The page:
17th June, 2020
By Mary Deboos
Just like everyone else, we have been reflecting on what will happen in the Pharmaceutical Industry after this pandemic has passed. This is the second of our three latest articles on priorities and areas of focus for leaders navigating out of lockdown.
We’ve read the articles that have been published and listened to our clients and we understand that the changes could be enormous. We know that we are seeing a tipping point in technology adoption and the need for greater collaboration across the industry, with new partnerships being formed almost daily.
But then, we stepped back to consider whether the principles for success will really change that much, and we decided that there are two things that have become even more important than before, and where a level of innovation will be needed.
Depth of customer understanding and using insight will enable companies to define rapidly how experiences and customer journeys are changing. We know that for some patients the comfort of their own home is actually increasing the quality of conversations with their treating physicians, for others they are now experiencing remote consultations with more than one member of their multi-disciplinary team, resulting in the ability to agree the right holistic treatment plan.
Building a knowledge base about what is changing for patients and their care teams and using this to define where the new pinch-points will be in the customer journey - where the customer journeys might diverge and what interventions will help the most, will allow companies to help solve the new challenges and help patients to achieve better outcomes.
Knowing how to develop and maintain strong relationships remotely means finding novel ways of engaging customers through rapid adoption of new technology and partnering to deliver new solutions that solve challenges within the changing patient journeys. As everyone switches to more and more digital communication the real trick is to be heard amongst the noise and confusion.
We also see one big danger, that will again need innovation and partnering. There will be so many therapy areas where routine screening has been disrupted and needs to rapidly catch up. This means that prevention will become more important than before and may result in a change of strategic direction for the industry.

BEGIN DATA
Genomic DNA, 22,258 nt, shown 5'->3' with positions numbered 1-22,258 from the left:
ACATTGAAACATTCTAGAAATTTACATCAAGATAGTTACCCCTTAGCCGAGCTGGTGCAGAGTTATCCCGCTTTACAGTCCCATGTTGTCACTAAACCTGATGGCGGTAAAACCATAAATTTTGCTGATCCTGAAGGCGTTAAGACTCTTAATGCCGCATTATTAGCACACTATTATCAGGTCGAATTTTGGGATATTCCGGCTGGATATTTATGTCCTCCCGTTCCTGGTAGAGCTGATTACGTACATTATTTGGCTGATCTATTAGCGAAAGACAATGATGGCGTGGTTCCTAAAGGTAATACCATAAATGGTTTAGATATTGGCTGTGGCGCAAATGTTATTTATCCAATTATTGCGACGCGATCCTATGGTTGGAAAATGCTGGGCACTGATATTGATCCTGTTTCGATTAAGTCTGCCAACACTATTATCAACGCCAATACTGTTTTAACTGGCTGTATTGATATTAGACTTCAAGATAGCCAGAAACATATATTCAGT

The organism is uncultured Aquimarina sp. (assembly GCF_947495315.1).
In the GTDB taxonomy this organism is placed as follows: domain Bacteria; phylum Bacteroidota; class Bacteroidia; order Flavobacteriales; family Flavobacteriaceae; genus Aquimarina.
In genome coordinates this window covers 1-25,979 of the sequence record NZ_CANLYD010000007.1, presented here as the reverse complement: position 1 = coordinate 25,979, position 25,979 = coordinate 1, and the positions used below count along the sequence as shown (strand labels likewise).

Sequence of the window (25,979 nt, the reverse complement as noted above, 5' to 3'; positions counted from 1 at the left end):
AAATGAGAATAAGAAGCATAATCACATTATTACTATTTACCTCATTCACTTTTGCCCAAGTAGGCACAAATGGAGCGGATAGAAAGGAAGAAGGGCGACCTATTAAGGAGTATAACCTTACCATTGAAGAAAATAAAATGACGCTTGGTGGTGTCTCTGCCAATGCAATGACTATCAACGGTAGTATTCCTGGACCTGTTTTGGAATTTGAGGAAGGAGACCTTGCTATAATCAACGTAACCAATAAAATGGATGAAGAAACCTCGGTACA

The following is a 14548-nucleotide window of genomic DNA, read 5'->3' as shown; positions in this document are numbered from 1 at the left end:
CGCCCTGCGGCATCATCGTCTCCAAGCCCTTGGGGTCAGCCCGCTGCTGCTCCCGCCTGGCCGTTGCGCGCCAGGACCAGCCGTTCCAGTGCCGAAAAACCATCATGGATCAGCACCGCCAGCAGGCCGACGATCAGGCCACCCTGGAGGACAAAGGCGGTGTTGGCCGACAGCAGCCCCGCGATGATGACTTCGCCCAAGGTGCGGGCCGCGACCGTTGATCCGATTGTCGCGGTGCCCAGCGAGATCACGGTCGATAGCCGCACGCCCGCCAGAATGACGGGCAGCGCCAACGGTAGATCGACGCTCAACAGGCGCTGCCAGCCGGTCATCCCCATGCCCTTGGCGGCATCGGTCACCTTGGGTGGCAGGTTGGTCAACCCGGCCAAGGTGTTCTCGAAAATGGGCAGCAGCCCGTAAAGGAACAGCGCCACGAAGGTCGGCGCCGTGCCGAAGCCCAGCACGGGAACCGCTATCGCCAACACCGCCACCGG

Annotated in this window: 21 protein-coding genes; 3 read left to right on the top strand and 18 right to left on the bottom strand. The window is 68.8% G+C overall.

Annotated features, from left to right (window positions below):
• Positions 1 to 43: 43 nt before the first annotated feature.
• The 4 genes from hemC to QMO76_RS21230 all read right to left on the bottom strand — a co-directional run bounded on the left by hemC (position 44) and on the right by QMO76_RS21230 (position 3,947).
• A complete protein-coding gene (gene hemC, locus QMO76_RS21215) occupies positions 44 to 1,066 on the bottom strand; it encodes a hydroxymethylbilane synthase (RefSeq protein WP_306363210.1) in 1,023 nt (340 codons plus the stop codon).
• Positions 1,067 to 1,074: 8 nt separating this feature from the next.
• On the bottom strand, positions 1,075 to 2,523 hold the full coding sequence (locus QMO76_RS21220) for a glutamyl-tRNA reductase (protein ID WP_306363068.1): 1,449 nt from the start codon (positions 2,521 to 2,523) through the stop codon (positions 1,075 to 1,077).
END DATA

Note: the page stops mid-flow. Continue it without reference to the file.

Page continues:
On the positive side we expect to see far better diagnostic services, lots of the capital investment and platforms being installed for COVID-19 testing will be available to be easily repurposed to use in other disease areas later. Through working with diagnostic service companies there is the opportunity to build on the increased perceived value of testing and ‘catch up’ to prevent longer term health issues.
So, we believe that those who use insight well, embrace partnering and find novel, impactful ways of engaging customers will be well placed to thrive in the future.
These build on the factors for success that we identified in our previous work on how a portfolio approach brings value to customers, leading us to believe that this is the right time to examine your portfolio strategy and explore how you can leverage your strengths and knowledge to:
- Break the customer journey apart - not everyone will like the new world, some will want to go back to the old ways as quickly as possible, whilst others will embrace the benefits of engaging remotely with their treatment teams
- Define the most likely scenarios that you need to plan for
- Decide where (and if) testing and prevention fit
If you’re interested in seeing our approach to mapping Customer Journeys with empathy click here to download our simple step-by-step approach.
And if you’d like help to map your changing customer journeys, to think about using design thinking to identify new services and partnerships, or to explore likely future scenarios and their impact on your brand, portfolio or franchise strategy - we’d love to talk to you.
Please do contact me.
Here is the first article in this series - "Anticipating the new drivers of behaviour in Healthcare".
Achieving commercial excellence in the new normal
It’s clear that ways of working and travel aren’t going to go back to where they were anytime soon, and more likely never. So there’s a growing realisation that the ‘plasters’ we all put in place to make things work since March need to become more permanent solutions if we’re going to have the impact and results we need.
Where will consumers buy their (over-the-counter) drugs in future?
An unprecedented change is currently taking place in the sale of pharmaceutical products, pointing to the influence of new competition with the existing pharmacy structure.